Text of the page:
In another aspect of the invention, a paint arrestor for absorbing paint overspray comprises a series of layers of sheet material, each of the layers being slit and expanded to define an array of generally hexagonally-shaped air spaces distributed in columns. The air spaces alternate in size between a first predetermined size and a second predetermined size smaller than the first predetermined size and repeat in size in every other column. Means are provided for securing the layers in contiguous, overlying relationship with one another, wherein each of the layers defines an intersecting grid pattern having first runners intersecting with first baffles to define each of the air spaces of the first predetermined size and having first runners intersecting with second baffles to define each of the air spaces of the second predetermined size, the first baffles being formed with elongated slits therein.
In yet another aspect of the invention a paint arrestor for absorbing paint overspray comprises a series of layers of expandable sheet material, each of the layers when unexpanded having an array of slits formed therein and distributed in columns. The slits vary in size between a first predetermined size, a second predetermined size smaller than the first predetermined size and a third predetermined size smaller than the second predetermined size. Means are provided for securing the layers in a contiguous, overlying relationship with one another. The slits of the first and second predetermined sizes alternate within a given column while the slits of the third predetermined size are horizontally aligned with slits of the second predetermined size and are distributed in columns on either side of the slits of the first and second predetermined size. The slits of the first and second predetermined size are parallel to each other in their respective columns as are the slits of the third predetermined size in their columns. The slits of the second predetermined size are located between the slits of the third predetermined size.
The invention will become better understood by reference to the following detailed description of the preferred exemplary embodiment when read in conjunction with the appended drawing, wherein like numerals denote like elements and;
FIG. 1 is a planar view of one layer of the paint arrestor embodying the present invention in slit and unexpanded form;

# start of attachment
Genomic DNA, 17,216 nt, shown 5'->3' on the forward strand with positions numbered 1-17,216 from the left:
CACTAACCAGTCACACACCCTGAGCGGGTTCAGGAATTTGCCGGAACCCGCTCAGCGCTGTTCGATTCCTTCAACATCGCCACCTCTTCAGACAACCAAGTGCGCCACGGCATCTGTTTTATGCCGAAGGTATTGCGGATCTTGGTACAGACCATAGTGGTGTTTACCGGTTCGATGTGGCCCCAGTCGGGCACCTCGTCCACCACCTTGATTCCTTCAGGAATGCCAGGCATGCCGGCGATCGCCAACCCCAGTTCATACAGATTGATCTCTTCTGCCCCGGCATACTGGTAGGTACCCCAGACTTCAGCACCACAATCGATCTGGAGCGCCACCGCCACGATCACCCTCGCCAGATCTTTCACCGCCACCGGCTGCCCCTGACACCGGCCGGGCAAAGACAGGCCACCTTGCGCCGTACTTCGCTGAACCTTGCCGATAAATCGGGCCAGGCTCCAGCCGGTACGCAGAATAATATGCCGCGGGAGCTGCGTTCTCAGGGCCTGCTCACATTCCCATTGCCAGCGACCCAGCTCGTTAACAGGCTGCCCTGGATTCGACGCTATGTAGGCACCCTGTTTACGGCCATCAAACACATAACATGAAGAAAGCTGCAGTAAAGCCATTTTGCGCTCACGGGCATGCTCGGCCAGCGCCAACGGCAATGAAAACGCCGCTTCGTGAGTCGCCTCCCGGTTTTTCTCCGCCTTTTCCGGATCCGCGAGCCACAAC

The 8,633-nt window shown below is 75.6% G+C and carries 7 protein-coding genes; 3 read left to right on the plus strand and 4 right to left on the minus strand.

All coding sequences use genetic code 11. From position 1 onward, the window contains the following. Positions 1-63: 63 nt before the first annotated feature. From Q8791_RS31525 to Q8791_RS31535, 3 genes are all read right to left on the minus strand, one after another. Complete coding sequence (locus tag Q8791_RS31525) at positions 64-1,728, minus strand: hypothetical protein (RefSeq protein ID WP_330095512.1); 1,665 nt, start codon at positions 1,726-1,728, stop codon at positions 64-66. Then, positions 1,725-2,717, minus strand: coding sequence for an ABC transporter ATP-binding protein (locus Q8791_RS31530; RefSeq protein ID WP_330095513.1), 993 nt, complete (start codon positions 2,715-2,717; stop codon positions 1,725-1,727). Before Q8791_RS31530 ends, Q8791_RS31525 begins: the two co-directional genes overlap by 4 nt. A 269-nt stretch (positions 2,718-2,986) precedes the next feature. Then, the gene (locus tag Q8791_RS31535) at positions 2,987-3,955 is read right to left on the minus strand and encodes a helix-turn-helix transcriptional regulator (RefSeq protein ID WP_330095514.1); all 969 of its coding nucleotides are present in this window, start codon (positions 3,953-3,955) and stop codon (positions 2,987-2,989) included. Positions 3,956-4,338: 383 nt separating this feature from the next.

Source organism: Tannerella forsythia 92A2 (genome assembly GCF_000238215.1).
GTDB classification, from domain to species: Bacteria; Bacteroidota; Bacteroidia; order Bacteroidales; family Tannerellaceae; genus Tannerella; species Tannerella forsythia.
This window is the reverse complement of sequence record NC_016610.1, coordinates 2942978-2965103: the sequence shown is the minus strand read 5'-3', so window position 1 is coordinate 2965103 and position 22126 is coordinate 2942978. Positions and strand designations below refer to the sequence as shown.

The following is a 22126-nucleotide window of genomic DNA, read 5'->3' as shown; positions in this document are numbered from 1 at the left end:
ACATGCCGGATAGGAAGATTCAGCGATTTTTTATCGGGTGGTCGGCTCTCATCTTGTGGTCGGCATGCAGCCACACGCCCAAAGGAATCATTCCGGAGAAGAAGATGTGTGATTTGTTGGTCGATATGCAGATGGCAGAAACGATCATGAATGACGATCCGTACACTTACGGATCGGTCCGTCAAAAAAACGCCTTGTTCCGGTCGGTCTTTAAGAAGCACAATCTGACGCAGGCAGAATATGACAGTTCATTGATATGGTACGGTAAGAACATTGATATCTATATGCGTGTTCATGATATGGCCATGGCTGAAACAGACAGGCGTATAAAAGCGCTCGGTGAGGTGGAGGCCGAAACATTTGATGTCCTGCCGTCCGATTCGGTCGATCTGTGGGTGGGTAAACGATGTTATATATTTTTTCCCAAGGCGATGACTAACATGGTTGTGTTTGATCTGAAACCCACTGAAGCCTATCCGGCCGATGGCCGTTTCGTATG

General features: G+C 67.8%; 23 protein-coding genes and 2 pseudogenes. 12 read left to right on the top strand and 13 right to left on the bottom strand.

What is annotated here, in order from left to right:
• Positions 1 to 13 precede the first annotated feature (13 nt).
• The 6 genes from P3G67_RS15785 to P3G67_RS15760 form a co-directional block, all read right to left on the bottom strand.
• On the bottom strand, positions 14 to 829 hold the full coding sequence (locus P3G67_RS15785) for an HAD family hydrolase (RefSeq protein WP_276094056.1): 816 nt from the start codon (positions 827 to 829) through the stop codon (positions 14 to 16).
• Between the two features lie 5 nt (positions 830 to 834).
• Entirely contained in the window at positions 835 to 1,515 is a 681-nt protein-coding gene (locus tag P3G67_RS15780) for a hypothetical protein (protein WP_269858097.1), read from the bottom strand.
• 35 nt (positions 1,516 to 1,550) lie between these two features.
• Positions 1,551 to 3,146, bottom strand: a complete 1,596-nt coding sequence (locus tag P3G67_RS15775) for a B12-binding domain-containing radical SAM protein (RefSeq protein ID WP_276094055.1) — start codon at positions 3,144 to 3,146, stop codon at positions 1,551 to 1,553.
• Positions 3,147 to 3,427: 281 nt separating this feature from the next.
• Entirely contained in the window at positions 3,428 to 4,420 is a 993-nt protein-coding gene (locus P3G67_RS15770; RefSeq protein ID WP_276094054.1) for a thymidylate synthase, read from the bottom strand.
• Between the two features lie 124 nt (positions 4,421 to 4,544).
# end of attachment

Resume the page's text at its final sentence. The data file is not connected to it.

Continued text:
FIG. 2 is a perspective view of a portion of a paint spray booth with a support module mounting the paint arrestor thereon;
FIG. 3 is a perspective view of a series of layers of slit and expanded sheet material forming the paint arrestor;
FIG. 4 is a perspective view of a single prior art web slit and expanded to define a paint arrestor;
FIG. 5 is a perspective view of a single web slit and expanded to define a paint arrestor of the present invention; and
FIG. 6 is a cross-sectional view taken on line 6--6 of FIG. 3.
As best shown in FIGS. 2 and 3 of the drawings, the concepts of the invention are directed to a paint arrestor 10 usable in air treatment apparatus such as a paint spray booth 12. The booth is adapted to ultimately define an enclosure containing the object and spraying equipment (not shown) and air may be caused to flow therethrough and hence to a plenum beneath the booth. A plurality of support modules 14 may be suitably connected to form the booth walls and a plurality of paint arrestors 10 which may be formed of biodegradable, recyclable slit and expanded paper or other filtration construction are mounted via prongs 16 on an exterior face of the support modules 14. In some instances, the support modules 14 include a backup pad (not shown) such that the overspray is prevented from penetrating to the support module elements by the paint arrestors 10.
Referring now to FIG. 4, prior art paint arrestors 10 are comprised of a series of layers 18 of sheet material, each of the layers being slit and expanded to define a grouping of uniformly sized air spaces or cells 20. Each of the layers 18 when expanded comprises an intersecting grid pattern having runners 22 intersecting at baffles 24 defined by the portion of material between adjacent slits. The various runners 22 and baffles 24 are oriented to intersect the general plane of sheet material at an orthogonal angle. The cross-sectional area of each air space or cell 20 provides a capture area for a given amount of air flow in which paint particles are entrained.